What is Big Data you ask?
It’s the storage and analysis of large quantities of information generally considered too complex for traditional use. Other industries, including health care, are also starting to explore the practical applications of using data to inform decision-making.
I recently explored the potential for the implementation of Big Data in health care in an Observation for the Kaiser Permanente Institute for Health Policy describing how Kaiser Permanente is beginning to use quantitative analysis to improve care for their members.
In current medical practice, newborns are typically taken to the neonatal intensive care unit (NICU) if the mother’s temperature rises above 100.4 degrees because that may signal an increased risk of neonatal sepsis, a bacterial blood infection. With the emergence of data analysis and evidence-based medical practices, many infants are now spared that trip due to an innovative metric that allows physicians to more accurately determine if the trip to the NICU is essential.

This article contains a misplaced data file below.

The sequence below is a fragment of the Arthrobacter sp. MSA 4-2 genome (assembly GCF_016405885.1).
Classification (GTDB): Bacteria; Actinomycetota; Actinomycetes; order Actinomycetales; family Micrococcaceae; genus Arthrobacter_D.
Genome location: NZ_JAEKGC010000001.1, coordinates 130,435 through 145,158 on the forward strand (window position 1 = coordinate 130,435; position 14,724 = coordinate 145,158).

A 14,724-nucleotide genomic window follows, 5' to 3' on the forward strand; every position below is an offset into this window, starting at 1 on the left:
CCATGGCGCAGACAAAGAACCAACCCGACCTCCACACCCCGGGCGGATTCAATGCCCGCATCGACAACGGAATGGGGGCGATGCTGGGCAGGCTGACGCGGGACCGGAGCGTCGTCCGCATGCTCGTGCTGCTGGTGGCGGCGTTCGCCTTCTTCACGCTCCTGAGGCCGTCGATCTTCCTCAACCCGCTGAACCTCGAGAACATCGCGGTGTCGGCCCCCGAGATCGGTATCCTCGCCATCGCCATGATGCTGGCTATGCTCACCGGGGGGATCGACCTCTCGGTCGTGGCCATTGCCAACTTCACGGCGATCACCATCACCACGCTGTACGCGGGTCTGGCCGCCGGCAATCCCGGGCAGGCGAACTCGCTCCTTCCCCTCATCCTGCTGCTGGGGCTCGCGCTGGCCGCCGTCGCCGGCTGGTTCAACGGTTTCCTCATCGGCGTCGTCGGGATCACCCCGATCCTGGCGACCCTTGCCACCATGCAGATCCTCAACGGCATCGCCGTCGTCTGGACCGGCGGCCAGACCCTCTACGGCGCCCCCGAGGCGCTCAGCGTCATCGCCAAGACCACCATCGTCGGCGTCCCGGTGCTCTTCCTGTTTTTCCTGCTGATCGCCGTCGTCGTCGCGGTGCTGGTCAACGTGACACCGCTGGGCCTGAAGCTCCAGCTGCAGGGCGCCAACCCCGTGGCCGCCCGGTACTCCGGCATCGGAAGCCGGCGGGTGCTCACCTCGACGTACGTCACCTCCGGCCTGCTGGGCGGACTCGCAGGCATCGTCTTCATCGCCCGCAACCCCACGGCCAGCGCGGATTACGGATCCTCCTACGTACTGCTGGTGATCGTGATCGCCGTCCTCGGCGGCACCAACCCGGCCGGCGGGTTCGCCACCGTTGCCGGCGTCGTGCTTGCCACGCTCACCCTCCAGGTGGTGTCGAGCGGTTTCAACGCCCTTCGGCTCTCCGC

This improvement is due in large part to the work by Kaiser Permanente’s Division of Research, where they collected infant sepsis information across the organization in order to build a simple tool for clinicians called the online sepsis calculator. While this program signals a milestone for clinicians and their patients, advancements in the treatment of neonatal sepsis are just the just the beginning of the power of data.
You can read more of my observation at the Institute for Health Policy website.
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